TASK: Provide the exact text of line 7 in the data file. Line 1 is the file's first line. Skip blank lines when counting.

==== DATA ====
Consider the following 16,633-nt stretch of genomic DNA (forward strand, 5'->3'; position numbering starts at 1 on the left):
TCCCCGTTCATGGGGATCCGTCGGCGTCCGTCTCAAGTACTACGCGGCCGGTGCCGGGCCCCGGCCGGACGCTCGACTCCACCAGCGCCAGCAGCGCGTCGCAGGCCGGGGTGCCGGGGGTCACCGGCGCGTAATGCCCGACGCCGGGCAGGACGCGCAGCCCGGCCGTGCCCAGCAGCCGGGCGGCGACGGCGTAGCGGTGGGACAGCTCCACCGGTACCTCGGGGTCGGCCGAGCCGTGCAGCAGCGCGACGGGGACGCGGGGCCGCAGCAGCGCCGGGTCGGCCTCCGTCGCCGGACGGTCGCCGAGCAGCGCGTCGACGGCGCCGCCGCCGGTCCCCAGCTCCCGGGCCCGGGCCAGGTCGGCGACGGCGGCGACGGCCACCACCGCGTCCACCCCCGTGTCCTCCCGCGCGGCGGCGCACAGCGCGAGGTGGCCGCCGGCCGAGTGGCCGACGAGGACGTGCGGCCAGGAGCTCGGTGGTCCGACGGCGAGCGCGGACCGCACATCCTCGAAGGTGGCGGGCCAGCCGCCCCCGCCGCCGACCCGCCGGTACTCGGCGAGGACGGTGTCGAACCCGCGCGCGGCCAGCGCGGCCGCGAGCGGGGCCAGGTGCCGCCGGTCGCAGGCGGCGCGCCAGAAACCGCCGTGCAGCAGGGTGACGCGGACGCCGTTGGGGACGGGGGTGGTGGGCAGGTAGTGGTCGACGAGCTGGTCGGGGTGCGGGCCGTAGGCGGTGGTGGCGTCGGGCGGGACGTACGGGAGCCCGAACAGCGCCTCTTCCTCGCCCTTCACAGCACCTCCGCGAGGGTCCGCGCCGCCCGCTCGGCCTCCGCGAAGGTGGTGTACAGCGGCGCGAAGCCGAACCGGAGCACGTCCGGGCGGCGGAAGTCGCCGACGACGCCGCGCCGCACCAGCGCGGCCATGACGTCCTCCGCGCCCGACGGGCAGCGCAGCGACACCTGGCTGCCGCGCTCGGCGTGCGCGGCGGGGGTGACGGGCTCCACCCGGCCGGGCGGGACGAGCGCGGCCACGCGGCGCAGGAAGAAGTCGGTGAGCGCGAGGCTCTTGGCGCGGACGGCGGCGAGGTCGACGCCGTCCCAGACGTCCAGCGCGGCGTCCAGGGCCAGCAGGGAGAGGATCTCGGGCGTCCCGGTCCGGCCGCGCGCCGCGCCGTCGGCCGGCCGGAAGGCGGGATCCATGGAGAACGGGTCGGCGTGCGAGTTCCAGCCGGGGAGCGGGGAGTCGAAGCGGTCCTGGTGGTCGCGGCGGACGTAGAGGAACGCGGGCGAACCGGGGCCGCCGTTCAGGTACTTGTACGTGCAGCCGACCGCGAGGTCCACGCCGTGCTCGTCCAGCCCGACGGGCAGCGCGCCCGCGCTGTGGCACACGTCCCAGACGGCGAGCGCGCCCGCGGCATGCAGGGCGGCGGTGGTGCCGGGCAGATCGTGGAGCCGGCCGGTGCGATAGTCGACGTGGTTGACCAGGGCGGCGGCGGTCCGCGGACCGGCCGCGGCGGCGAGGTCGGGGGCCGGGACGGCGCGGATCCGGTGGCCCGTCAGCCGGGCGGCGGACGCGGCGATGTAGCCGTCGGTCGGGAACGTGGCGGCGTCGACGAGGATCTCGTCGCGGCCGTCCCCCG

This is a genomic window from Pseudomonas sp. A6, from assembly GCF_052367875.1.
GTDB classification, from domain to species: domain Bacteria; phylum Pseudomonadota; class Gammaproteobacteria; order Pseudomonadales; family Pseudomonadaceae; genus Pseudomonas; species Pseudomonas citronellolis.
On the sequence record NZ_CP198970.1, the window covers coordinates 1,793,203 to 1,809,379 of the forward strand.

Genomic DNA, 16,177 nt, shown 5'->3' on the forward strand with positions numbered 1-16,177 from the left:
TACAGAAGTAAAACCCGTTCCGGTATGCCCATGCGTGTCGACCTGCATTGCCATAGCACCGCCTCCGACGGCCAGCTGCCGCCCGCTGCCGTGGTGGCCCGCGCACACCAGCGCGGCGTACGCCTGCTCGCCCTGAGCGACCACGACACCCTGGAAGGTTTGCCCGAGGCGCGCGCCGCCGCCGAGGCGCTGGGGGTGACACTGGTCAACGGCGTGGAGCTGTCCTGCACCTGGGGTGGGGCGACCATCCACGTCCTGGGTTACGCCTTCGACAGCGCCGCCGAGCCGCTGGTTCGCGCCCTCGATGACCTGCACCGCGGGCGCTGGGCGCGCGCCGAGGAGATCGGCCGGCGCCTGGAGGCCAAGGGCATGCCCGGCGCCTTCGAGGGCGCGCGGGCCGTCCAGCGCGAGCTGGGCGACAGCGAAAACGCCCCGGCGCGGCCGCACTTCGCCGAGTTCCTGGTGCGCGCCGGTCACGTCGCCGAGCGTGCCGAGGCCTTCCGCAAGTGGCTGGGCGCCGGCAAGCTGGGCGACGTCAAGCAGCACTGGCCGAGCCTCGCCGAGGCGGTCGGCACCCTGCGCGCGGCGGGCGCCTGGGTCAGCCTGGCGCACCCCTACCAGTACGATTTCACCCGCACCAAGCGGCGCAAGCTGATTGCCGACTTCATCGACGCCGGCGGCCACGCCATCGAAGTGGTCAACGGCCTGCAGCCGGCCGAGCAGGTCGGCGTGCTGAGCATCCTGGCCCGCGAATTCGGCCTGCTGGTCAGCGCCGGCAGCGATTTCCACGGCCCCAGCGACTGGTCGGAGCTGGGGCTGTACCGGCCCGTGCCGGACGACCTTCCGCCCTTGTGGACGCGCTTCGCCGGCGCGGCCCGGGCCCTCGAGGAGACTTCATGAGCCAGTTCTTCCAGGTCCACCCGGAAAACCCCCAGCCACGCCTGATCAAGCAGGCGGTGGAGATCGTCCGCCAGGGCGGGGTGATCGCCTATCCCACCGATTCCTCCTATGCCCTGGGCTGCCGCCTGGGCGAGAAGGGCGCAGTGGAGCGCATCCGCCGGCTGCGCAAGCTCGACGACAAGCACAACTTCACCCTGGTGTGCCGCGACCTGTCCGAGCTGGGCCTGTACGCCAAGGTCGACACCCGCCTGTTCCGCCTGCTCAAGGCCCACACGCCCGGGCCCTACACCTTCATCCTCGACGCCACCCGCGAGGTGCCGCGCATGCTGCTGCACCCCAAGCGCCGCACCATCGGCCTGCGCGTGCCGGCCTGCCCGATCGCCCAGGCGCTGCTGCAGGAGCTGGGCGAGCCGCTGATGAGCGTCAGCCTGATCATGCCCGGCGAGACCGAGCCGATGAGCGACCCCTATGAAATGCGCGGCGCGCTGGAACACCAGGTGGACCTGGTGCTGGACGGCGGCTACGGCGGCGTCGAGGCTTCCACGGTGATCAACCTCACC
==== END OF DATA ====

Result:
TACAGAAGTAAAACCCGTTCCGGTATGCCCATGCGTGTCGACCTGCATTGCCATAGCACCGCCTCCGACGGCCAGCTGCCGCCCGCTGCCGTGGTGGCCCGCGCACACCAGCGCGGCGTACGCCTGCTCGCCCTGAGCGACCACGACACCCTGGAAGGTTTGCCCGAGGCGCGCGCCGCCGCCGAGGCGCTGGGGGTGACACTGGTCAACGGCGTGGAGCTGTCCTGCACCTGGGGTGGGGCGACCATCCACGTCCTGGGTTACGCCTTCGACAGCGCCGCCGAGCCGCTGGTTCGCGCCCTCGATGACCTGCACCGCGGGCGCTGGGCGCGCGCCGAGGAGATCGGCCGGCGCCTGGAGGCCAAGGGCATGCCCGGCGCCTTCGAGGGCGCGCGGGCCGTCCAGCGCGAGCTGGGCGACAGCGAAAACGCCCCGGCGCGGCCGCACTTCGCCGAGTTCCTGGTGCGCGCCGGTCACGTCGCCGAGCGTGCCGAGGCCTTCCGCAAGTGGCTGGGCGCCGGCAAGCTGGGCGACGTCAAGCAGCACTGGCCGAGCCTCGCCGAGGCGGTCGGCACCCTGCGCGCGGCGGGCGCCTGGGTCAGCCTGGCGCACCCCTACCAGTACGATTTCACCCGCACCAAGCGGCGCAAGCTGATTGCCGACTTCATCGACGCCGGCGGCCACGCCATCGAAGTGGTCAACGGCCTGCAGCCGGCCGAGCAGGTCGGCGTGCTGAGCATCCTGGCCCGCGAATTCGGCCTGCTGGTCAGCGCCGGCAGCGATTTCCACGGCCCCAGCGACTGGTCGGAGCTGGGGCTGTACCGGCCCGTGCCGGACGACCTTCCGCCCTTGTGGACGCGCTTCGCCGGCGCGGCCCGGGCCCTCGAGGAGACTTCATGAGCCAGTTCTTCCAGGTCCACCCGGAAAACCCCCAGCCACGCCTGATCAAGCAGGCGGTGGAGATCGTCCGCCAGGGCGGGGTGATCGCCTATCCCACCGATTCCTCCTATGCCCTGGGCTGCCGCCTGGGCGAGAAGGGCGCAGTGGAGCGCATCCGCCGGCTGCGCAAGCTCGACGACAAGCACAACTTCACCCTGGTGTGCCGCGACCTGTCCGAGCTGGGCCTGTACGCCAAGGTCGACACCCGCCTGTTCCGCCTGCTCAAGGCCCACACGCCCGGGCCCTACACCTTCATCCTCGACGCCACCCGCGAGGTGCCGCGCATGCTGCTGCACCCCAAGCGCCGCACCATCGGCCTGCGCGTGCCGGCCTGCCCGATCGCCCAGGCGCTGCTGCAGGAGCTGGGCGAGCCGCTGATGAGCGTCAGCCTGATCATGCCCGGCGAGACCGAGCCGATGAGCGACCCCTATGAAATGCGCGGCGCGCTGGAACACCAGGTGGACCTGGTGCTGGACGGCGGCTACGGCGGCGTCGAGGCTTCCACGGTGATCAACCTCACC